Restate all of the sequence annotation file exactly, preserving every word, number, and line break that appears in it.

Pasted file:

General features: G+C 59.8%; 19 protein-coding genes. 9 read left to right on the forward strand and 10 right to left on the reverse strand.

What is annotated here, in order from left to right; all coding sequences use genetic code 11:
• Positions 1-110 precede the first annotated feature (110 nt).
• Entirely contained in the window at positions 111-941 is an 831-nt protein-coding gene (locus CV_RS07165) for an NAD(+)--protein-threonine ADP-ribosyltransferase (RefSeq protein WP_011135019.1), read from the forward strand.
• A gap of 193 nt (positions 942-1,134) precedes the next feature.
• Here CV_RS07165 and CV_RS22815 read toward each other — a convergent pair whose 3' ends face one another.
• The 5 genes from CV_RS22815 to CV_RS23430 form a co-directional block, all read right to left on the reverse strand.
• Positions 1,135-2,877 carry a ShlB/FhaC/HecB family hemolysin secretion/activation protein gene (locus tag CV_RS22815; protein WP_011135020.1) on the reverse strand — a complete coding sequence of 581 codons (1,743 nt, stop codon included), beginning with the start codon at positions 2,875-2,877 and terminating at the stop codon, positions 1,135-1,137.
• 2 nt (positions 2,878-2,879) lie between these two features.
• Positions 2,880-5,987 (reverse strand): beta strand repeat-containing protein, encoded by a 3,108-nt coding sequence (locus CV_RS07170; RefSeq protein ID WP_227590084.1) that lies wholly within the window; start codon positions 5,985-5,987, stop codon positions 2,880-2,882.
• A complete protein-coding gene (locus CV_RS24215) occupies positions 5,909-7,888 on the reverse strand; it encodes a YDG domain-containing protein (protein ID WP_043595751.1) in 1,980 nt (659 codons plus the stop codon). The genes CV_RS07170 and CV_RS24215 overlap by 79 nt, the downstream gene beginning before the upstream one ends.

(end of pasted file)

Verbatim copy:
General features: G+C 59.8%; 19 protein-coding genes. 9 read left to right on the forward strand and 10 right to left on the reverse strand.

What is annotated here, in order from left to right; all coding sequences use genetic code 11:
• Positions 1-110 precede the first annotated feature (110 nt).
• Entirely contained in the window at positions 111-941 is an 831-nt protein-coding gene (locus CV_RS07165) for an NAD(+)--protein-threonine ADP-ribosyltransferase (RefSeq protein WP_011135019.1), read from the forward strand.
• A gap of 193 nt (positions 942-1,134) precedes the next feature.
• Here CV_RS07165 and CV_RS22815 read toward each other — a convergent pair whose 3' ends face one another.
• The 5 genes from CV_RS22815 to CV_RS23430 form a co-directional block, all read right to left on the reverse strand.
• Positions 1,135-2,877 carry a ShlB/FhaC/HecB family hemolysin secretion/activation protein gene (locus tag CV_RS22815; protein WP_011135020.1) on the reverse strand — a complete coding sequence of 581 codons (1,743 nt, stop codon included), beginning with the start codon at positions 2,875-2,877 and terminating at the stop codon, positions 1,135-1,137.
• 2 nt (positions 2,878-2,879) lie between these two features.
• Positions 2,880-5,987 (reverse strand): beta strand repeat-containing protein, encoded by a 3,108-nt coding sequence (locus CV_RS07170; RefSeq protein ID WP_227590084.1) that lies wholly within the window; start codon positions 5,985-5,987, stop codon positions 2,880-2,882.
• A complete protein-coding gene (locus CV_RS24215) occupies positions 5,909-7,888 on the reverse strand; it encodes a YDG domain-containing protein (protein ID WP_043595751.1) in 1,980 nt (659 codons plus the stop codon). The genes CV_RS07170 and CV_RS24215 overlap by 79 nt, the downstream gene beginning before the upstream one ends.